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Hello, Goodbye: David Bowie in ‘The Last Temptation of Christ’

 Hello, Goodbye is a series in which we take a look at films that feature big name stars who only appear briefly, and are never seen again.

 

The news of David Bowie’s death on January 10, 2016 let loose an outpouring of shock and grief across the world. Bowie, an artist who seemed to transcend the limitations of mere mortality, surely would live forever, not shuffle off this mortal coil at the age of 69. One of the most remarkable aspects of his passing was the proclamation from so many different voices (via social media) that Bowie managed to be so many different things to so many different people, all while somehow staying true to himself. David Bowie was more than just an amazing musician and artist; he was a driving, fluid force that helped shaped the world around him. He was iconic.

He was also a fairly remarkable actor. Throughout his career, Bowie gave one remarkable performance after another, delivering memorable turns in Labyrinth, Absolute Beginners, The Man Who Fell to Earth, The Hunger, The Prestige and more. It would’ve been easy enough for Bowie to show up in these films and just be Bowie — but the truth was there really wasn’t a David Bowie. “David Bowie” was a character created by David Jones, a young man who was “shy and fairly awkward in social situations,” as Bowie said in a 1996 Telegraph Magazine interview. “I would use bravado and device,” Bowie said, “costume and flamboyant behaviour… in a desperate attempt to not be iced out of everything.” A side effect of David Jones becoming David Bowie was that when it came time to appear in films, Bowie was already something of an established, and quite good, actor.

Bowie’s screentime in Martin Scorsese’s 1988 film The Last Temptation of Christ takes up approximately three minutes and thirty seconds of a 162 minute film. It’s a brief footnote in a sprawling journey, yet it packs a remarkable punch. Scorsese’s film, adapted from Nikos Kazantzakis’ controversial 1953 novel, paints a very human portrait of Jesus. As played by Willem Dafoe, Jesus is an angry, confused, suffering man warring with his divine nature. The film was mired in controversy both for its less-than-sacred portrayal of Jesus and for a lengthy fantasy sequence that occupies most of the third act of the film, in which Jesus imagines getting off the cross and living as a man.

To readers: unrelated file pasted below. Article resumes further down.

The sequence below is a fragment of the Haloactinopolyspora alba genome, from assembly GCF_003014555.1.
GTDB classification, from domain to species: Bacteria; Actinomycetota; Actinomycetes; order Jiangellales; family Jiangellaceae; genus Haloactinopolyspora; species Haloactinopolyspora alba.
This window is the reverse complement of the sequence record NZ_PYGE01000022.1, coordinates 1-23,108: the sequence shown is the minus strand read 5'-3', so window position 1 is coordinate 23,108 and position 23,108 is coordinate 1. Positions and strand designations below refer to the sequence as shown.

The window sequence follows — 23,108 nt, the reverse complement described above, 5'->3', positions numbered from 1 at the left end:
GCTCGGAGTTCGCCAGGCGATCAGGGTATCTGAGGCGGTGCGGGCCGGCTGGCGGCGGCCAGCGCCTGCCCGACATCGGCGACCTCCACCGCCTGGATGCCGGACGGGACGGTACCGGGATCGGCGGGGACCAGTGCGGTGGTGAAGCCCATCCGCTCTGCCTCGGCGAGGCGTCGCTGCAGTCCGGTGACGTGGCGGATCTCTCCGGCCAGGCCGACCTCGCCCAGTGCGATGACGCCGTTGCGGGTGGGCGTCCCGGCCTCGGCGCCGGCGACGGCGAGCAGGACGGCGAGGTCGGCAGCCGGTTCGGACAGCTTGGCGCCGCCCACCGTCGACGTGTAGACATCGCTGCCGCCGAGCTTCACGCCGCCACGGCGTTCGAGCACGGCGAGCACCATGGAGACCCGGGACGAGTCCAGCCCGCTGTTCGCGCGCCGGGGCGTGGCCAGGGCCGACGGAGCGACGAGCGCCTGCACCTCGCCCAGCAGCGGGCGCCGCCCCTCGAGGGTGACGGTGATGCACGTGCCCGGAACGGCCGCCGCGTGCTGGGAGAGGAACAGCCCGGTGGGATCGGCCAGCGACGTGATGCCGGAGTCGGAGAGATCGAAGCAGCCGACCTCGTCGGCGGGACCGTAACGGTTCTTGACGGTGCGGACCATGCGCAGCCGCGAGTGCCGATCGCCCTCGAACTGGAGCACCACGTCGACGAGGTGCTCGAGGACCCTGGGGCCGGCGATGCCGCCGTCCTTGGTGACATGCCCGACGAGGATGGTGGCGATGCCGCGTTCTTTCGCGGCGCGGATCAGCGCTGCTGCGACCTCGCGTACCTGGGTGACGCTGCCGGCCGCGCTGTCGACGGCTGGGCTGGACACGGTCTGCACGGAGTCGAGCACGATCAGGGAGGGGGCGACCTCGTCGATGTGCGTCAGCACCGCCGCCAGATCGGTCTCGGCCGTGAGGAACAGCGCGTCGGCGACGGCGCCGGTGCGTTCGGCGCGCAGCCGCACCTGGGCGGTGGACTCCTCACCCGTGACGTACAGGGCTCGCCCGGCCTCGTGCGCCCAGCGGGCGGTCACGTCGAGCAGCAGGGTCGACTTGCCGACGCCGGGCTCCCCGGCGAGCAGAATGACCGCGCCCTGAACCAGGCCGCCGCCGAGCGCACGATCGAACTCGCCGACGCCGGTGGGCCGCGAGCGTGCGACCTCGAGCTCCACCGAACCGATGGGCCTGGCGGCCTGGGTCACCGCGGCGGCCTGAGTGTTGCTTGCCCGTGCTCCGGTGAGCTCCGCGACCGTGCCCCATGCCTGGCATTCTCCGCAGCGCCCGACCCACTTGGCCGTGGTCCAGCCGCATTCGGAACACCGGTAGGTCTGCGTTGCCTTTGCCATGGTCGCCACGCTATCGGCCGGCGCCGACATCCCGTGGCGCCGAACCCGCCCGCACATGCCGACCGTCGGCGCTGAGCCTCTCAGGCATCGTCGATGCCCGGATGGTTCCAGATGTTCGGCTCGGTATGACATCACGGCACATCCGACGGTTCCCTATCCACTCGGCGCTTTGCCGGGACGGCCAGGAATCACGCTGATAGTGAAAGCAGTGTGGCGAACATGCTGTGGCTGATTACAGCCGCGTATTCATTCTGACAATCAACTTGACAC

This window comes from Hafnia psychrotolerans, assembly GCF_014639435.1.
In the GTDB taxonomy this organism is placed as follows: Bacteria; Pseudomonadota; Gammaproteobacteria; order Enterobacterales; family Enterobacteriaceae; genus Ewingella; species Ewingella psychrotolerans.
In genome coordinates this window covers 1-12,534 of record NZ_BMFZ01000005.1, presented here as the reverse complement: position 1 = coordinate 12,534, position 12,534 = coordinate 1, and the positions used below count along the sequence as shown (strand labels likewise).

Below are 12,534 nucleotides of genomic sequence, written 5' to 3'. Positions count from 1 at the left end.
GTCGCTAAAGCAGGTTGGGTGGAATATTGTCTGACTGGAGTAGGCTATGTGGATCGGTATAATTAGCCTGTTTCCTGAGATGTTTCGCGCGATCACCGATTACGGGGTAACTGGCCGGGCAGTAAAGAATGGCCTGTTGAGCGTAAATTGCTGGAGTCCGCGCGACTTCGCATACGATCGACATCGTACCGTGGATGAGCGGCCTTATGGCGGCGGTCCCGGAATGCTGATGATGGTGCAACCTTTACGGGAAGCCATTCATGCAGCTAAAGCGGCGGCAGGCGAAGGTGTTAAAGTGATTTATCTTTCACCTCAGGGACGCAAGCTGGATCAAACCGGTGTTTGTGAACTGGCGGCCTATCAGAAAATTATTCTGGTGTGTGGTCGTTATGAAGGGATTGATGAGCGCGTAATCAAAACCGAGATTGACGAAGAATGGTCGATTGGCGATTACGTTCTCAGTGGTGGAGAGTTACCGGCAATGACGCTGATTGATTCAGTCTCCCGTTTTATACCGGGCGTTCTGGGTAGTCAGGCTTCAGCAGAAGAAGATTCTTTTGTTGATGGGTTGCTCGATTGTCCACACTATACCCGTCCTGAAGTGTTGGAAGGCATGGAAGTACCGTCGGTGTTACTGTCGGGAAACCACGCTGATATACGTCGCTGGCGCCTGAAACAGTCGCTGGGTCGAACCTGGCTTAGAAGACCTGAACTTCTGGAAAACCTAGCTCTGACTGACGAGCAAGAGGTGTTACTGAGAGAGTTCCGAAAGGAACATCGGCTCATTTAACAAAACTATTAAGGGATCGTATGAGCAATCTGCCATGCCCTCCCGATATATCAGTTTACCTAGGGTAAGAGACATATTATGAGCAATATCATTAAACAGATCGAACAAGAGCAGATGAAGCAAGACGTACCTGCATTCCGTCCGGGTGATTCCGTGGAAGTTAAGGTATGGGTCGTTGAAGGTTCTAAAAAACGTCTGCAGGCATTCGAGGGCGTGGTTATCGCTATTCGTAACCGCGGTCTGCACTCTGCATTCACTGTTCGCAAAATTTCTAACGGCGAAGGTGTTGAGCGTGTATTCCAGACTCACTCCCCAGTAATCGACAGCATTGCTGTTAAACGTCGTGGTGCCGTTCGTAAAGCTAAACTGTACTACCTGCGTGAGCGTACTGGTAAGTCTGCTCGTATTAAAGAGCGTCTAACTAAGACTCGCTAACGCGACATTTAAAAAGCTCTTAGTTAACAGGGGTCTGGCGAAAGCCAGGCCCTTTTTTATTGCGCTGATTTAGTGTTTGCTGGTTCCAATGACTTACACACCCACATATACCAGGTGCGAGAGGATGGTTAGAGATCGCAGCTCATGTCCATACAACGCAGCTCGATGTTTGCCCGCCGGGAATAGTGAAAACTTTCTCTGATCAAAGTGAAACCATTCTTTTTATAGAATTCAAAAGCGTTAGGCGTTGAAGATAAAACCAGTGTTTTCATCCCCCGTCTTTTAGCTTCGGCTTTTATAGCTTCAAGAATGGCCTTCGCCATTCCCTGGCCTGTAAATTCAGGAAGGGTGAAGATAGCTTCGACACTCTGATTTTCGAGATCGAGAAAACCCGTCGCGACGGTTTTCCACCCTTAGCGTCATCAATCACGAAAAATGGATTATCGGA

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Bowie appears as Pontius Pilate, the high-ranking Roman official who, the Gospels claim, condemned Jesus to die on the cross. In the four Gospels of the New Testament — Matthew, Mark, Luke & John — Pilate is portrayed as a bit of a push-over. Despite his position of power, the Pilate in the Bible is subservient enough to let his Jewish subjects more or less bully him into condemning Jesus to death. Media portrayals of Pilate have followed this lead: in Andrew Lloyd Webber’s musical Jesus Christ Superstar, Pilate is a tormented soul who has nightmares about the role he’ll play in Jesus’ demise. Later, when Jesus is brought to him to stand trial,  Pilate begs Jesus to give him some sort of escape from the entire scenario. Mel Gibson’s The Passion of the Christ follows suit, with that film’s Pilate even offering to set Jesus free and to kill a notorious murderer in his place instead — an option Pilate’s crowd angrily rejects, so blood-thirsty they are for Jesus’ death.

History, however, reveals a less-than-noble Pontius Pilate. In his book Zealot: The Life and Times of Jesus of Nazareth, author Reza Aslan states that during Pilate’s “tenure in Jerusalem he so eagerly, and without trial, sent thousands upon thousands of Jews to the cross that the people of Jerusalem felt obliged to lodge a formal complaint with the Roman emperor.” Aslan also claims that Pilate “was renowned for sending his troops onto the streets of Jerusalem to slaughter Jews whenever they disagreed with even the slightest of his decisions.”